Things Not to Buy Used

yard sale items


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Secondhand shopping at yard sales, flea markets, thrift stores, etc. saves you tons of money. It also nets some unique furnishings and fashions you just can't find at retail stores. But, there are some things you really should buy brand new, even if that means saving up for a while. Here are 10 things you should never buy used:

  • 01 of 10



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    There are so many reasons to avoid used mattresses. Let's start with the most disgusting. Used mattresses are full of the previous owner's shed skin and dust mite feces — and we haven't even gotten to bodily fluids. And, if the mattress looks too new and nice to have any of the aforementioned problems, the seller may be dumping it because it's infested with bedbugs.

    Additionally, mattresses do not last forever, even those from high-end manufacturers. If someone is selling her old mattress, that probably means the reduced comfort and support convinced her to buy a new one.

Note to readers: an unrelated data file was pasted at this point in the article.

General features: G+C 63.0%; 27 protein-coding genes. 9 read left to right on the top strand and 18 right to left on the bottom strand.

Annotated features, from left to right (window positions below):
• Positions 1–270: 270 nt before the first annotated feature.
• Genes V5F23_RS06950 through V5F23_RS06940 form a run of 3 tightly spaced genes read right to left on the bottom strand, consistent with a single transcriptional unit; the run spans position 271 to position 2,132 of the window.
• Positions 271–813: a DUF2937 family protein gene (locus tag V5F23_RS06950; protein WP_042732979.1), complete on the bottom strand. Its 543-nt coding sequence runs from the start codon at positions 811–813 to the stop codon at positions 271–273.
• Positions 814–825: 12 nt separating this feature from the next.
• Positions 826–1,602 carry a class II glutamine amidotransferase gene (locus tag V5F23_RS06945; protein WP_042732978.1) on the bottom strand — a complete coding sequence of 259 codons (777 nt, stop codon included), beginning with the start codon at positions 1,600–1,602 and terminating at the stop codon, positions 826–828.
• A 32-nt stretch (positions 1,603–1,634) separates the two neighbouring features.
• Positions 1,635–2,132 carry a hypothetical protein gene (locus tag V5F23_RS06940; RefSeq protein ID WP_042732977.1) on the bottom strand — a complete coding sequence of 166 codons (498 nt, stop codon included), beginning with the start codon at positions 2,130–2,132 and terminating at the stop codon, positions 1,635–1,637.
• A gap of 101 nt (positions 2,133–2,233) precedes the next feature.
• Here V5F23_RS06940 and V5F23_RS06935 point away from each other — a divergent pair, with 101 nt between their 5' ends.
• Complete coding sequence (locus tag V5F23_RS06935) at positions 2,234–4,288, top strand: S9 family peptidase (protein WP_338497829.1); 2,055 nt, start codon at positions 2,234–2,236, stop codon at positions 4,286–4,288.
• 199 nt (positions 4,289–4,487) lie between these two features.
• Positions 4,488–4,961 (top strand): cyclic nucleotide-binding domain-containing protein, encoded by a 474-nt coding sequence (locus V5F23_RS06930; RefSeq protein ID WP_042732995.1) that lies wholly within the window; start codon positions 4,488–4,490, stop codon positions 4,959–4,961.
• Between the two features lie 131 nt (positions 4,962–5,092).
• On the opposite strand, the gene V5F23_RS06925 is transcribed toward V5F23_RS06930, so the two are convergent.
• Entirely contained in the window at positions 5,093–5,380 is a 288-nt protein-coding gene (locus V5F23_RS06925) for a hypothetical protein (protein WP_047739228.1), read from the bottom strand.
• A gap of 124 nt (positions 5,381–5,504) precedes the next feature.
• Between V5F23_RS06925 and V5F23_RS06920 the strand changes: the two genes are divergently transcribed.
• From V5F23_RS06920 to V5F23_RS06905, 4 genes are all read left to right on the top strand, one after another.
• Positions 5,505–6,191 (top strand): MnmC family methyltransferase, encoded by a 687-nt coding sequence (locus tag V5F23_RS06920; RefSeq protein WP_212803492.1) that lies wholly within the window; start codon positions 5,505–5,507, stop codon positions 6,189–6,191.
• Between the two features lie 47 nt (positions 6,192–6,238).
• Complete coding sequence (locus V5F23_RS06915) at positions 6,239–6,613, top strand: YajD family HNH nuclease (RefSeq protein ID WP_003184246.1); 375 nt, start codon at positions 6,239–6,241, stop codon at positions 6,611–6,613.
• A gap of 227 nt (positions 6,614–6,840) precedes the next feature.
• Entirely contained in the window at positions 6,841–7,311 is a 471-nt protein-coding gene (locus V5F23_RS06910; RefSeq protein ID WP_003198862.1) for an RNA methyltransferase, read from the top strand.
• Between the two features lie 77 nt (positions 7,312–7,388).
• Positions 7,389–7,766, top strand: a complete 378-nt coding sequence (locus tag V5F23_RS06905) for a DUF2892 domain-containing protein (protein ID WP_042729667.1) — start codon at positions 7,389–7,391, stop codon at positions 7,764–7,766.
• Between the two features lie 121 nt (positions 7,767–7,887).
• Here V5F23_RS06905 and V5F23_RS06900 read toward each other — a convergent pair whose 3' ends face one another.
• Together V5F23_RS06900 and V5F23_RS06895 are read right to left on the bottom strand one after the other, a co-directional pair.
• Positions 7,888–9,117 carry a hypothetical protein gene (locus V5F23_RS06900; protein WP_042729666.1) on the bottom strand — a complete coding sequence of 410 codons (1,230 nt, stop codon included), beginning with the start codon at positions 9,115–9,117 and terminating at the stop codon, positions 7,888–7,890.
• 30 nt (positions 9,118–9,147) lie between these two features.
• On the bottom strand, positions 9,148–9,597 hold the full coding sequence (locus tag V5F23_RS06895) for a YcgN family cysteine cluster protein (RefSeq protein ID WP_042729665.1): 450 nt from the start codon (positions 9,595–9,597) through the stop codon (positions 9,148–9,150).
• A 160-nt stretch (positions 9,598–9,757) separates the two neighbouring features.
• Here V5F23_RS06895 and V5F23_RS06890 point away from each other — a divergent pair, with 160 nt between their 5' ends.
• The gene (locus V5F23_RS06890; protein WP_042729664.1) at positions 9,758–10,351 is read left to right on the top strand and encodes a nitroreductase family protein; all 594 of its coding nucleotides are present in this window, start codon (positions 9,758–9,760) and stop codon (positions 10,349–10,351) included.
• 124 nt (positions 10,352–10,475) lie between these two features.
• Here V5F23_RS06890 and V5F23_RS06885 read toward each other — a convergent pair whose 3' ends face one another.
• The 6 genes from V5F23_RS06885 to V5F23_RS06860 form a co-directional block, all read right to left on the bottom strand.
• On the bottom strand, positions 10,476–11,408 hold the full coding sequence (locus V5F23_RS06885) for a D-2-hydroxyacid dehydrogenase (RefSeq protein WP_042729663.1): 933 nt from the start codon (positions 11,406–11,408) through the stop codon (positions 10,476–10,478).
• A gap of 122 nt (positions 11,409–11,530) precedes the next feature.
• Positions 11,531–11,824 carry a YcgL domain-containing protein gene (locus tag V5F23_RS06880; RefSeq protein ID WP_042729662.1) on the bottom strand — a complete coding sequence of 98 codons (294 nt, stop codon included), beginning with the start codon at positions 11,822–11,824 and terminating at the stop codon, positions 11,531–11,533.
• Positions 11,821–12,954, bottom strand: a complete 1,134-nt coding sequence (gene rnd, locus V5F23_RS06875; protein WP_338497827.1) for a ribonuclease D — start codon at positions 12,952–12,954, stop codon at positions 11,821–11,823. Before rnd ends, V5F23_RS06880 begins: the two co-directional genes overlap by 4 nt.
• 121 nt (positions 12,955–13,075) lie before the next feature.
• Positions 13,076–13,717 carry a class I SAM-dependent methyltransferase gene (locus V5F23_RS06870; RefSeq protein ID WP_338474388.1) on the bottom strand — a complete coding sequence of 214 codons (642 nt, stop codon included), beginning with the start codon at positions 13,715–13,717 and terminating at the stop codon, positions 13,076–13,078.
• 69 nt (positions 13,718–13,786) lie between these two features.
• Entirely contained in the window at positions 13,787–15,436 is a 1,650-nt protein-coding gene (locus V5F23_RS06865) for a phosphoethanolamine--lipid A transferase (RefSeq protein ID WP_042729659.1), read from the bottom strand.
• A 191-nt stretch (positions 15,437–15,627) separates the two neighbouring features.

• 02 of 10

    Sleeping Pillows

    bed pillows


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    As with mattresses, buying someone's used sleeping pillows means a probable lack of support and a big ick factor. Do you really want to sleep on a stranger's drool? If that's not enough to put you off, male dogs sometimes mark their territory on their person's pillows. 

  • 03 of 10


    Buy new cosmetics to avoid bacteria and viruses.
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    If you buy used cosmetics, you may get a free gift with purchase: a virus or bacteria. There's no way to know if the previous owner suffered from pink eye, cold sores, or other contagious conditions. 

    Exception: At many flea markets, you'll see booths packed with boxes of new-in-package cosmetics. They're usually safe if the original packaging is intact and if the products aren't out of date. To check the latter, look at the bottom of the box, bottle, etc. for the batch code. Then, use your smartphone to check the manufacture date on Cosmetic Calculator or CheckFresh.